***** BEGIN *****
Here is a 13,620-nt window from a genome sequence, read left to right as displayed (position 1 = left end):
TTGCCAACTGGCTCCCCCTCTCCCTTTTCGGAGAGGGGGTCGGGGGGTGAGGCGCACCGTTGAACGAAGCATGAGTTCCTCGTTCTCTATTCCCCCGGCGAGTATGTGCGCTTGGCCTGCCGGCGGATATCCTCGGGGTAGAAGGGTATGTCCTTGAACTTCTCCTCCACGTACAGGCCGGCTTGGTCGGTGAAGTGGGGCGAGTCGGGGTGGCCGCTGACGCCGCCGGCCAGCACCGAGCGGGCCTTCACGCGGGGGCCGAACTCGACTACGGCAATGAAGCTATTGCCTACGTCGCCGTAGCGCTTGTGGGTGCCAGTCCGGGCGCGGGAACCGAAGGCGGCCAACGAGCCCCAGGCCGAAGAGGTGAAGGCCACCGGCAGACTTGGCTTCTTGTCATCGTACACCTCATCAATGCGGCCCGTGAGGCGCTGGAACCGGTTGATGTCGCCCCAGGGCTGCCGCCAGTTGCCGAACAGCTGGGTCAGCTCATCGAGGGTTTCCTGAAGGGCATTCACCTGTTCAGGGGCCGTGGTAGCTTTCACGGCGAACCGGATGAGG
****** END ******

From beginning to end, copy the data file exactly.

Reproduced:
Here is a 13,620-nt window from a genome sequence, read left to right as displayed (position 1 = left end):
TTGCCAACTGGCTCCCCCTCTCCCTTTTCGGAGAGGGGGTCGGGGGGTGAGGCGCACCGTTGAACGAAGCATGAGTTCCTCGTTCTCTATTCCCCCGGCGAGTATGTGCGCTTGGCCTGCCGGCGGATATCCTCGGGGTAGAAGGGTATGTCCTTGAACTTCTCCTCCACGTACAGGCCGGCTTGGTCGGTGAAGTGGGGCGAGTCGGGGTGGCCGCTGACGCCGCCGGCCAGCACCGAGCGGGCCTTCACGCGGGGGCCGAACTCGACTACGGCAATGAAGCTATTGCCTACGTCGCCGTAGCGCTTGTGGGTGCCAGTCCGGGCGCGGGAACCGAAGGCGGCCAACGAGCCCCAGGCCGAAGAGGTGAAGGCCACCGGCAGACTTGGCTTCTTGTCATCGTACACCTCATCAATGCGGCCCGTGAGGCGCTGGAACCGGTTGATGTCGCCCCAGGGCTGCCGCCAGTTGCCGAACAGCTGGGTCAGCTCATCGAGGGTTTCCTGAAGGGCATTCACCTGTTCAGGGGCCGTGGTAGCTTTCACGGCGAACCGGATGAGG